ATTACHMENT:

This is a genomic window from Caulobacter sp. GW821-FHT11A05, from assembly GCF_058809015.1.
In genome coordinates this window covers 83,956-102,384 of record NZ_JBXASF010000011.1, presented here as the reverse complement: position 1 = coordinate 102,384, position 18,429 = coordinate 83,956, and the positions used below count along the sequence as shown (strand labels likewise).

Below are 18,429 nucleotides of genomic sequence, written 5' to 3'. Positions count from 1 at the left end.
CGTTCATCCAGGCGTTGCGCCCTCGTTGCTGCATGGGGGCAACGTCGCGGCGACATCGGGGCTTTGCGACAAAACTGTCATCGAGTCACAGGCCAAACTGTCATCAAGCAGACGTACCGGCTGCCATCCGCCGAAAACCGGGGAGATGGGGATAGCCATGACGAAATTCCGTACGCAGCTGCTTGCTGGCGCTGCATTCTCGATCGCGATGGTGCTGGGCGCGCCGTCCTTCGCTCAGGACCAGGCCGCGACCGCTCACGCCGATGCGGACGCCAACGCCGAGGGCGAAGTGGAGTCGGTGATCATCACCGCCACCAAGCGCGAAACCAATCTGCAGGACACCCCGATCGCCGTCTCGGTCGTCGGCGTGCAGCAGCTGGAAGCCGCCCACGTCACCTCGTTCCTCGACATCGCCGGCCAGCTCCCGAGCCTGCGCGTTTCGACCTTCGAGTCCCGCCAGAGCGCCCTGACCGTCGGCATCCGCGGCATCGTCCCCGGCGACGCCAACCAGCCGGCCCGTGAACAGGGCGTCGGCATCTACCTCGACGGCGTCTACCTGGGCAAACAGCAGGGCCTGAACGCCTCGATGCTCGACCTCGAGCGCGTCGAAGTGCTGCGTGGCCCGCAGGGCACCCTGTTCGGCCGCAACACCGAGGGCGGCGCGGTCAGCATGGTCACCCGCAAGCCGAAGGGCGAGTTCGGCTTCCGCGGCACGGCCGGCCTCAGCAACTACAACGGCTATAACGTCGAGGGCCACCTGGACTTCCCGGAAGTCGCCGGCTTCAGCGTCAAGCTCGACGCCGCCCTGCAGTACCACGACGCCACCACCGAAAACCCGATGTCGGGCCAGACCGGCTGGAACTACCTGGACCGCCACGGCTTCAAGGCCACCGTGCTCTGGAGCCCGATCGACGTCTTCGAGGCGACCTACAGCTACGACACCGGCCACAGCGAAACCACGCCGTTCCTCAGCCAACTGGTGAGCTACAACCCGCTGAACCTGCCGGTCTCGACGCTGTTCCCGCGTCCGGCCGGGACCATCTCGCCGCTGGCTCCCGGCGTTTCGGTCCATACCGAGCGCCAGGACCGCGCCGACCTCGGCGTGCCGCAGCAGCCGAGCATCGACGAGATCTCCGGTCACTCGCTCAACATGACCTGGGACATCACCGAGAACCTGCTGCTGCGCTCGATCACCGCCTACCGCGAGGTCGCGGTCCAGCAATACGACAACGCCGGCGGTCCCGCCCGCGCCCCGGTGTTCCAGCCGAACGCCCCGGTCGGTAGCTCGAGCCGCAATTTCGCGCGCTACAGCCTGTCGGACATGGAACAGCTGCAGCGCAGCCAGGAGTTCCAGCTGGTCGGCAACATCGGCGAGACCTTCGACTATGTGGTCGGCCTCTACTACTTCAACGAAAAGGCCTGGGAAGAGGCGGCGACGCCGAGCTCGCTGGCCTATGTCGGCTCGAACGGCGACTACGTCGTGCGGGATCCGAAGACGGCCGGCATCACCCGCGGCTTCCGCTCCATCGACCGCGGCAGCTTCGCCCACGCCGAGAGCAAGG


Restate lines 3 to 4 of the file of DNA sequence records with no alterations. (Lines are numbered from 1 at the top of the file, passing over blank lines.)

Below are 18,429 nucleotides of genomic sequence, written 5' to 3'. Positions count from 1 at the left end.
CGTTCATCCAGGCGTTGCGCCCTCGTTGCTGCATGGGGGCAACGTCGCGGCGACATCGGGGCTTTGCGACAAAACTGTCATCGAGTCACAGGCCAAACTGTCATCAAGCAGACGTACCGGCTGCCATCCGCCGAAAACCGGGGAGATGGGGATAGCCATGACGAAATTCCGTACGCAGCTGCTTGCTGGCGCTGCATTCTCGATCGCGATGGTGCTGGGCGCGCCGTCCTTCGCTCAGGACCAGGCCGCGACCGCTCACGCCGATGCGGACGCCAACGCCGAGGGCGAAGTGGAGTCGGTGATCATCACCGCCACCAAGCGCGAAACCAATCTGCAGGACACCCCGATCGCCGTCTCGGTCGTCGGCGTGCAGCAGCTGGAAGCCGCCCACGTCACCTCGTTCCTCGACATCGCCGGCCAGCTCCCGAGCCTGCGCGTTTCGACCTTCGAGTCCCGCCAGAGCGCCCTGACCGTCGGCATCCGCGGCATCGTCCCCGGCGACGCCAACCAGCCGGCCCGTGAACAGGGCGTCGGCATCTACCTCGACGGCGTCTACCTGGGCAAACAGCAGGGCCTGAACGCCTCGATGCTCGACCTCGAGCGCGTCGAAGTGCTGCGTGGCCCGCAGGGCACCCTGTTCGGCCGCAACACCGAGGGCGGCGCGGTCAGCATGGTCACCCGCAAGCCGAAGGGCGAGTTCGGCTTCCGCGGCACGGCCGGCCTCAGCAACTACAACGGCTATAACGTCGAGGGCCACCTGGACTTCCCGGAAGTCGCCGGCTTCAGCGTCAAGCTCGACGCCGCCCTGCAGTACCACGACGCCACCACCGAAAACCCGATGTCGGGCCAGACCGGCTGGAACTACCTGGACCGCCACGGCTTCAAGGCCACCGTGCTCTGGAGCCCGATCGACGTCTTCGAGGCGACCTACAGCTACGACACCGGCCACAGCGAAACCACGCCGTTCCTCAGCCAACTGGTGAGCTACAACCCGCTGAACCTGCCGGTCTCGACGCTGTTCCCGCGTCCGGCCGGGACCATCTCGCCGCTGGCTCCCGGCGTTTCGGTCCATACCGAGCGCCAGGACCGCGCCGACCTCGGCGTGCCGCAGCAGCCGAGCATCGACGAGATCTCCGGTCACTCGCTCAACATGACCTGGGACATCACCGAGAACCTGCTGCTGCGCTCGATCACCGCCTACCGCGAGGTCGCGGTCCAGCAATACGACAACGCCGGCGGTCCCGCCCGCGCCCCGGTGTTCCAGCCGAACGCCCCGGTCGGTAGCTCGAGCCGCAATTTCGCGCGCTACAGCCTGTCGGACATGGAACAGCTGCAGCGCAGCCAGGAGTTCCAGCTGGTCGGCAACATCGGCGAGACCTTCGACTATGTGGTCGGCCTCTACTACTTCAACGAAAAGGCCTGGGAAGAGGCGGCGACGCCGAGCTCGCTGGCCTATGTCGGCTCGAACGGCGACTACGTCGTGCGGGATCCGAAGACGGCCGGCATCACCCGCGGCTTCCGCTCCATCGACCGCGGCAGCTTCGCCCACGCCGAGAGCAAGG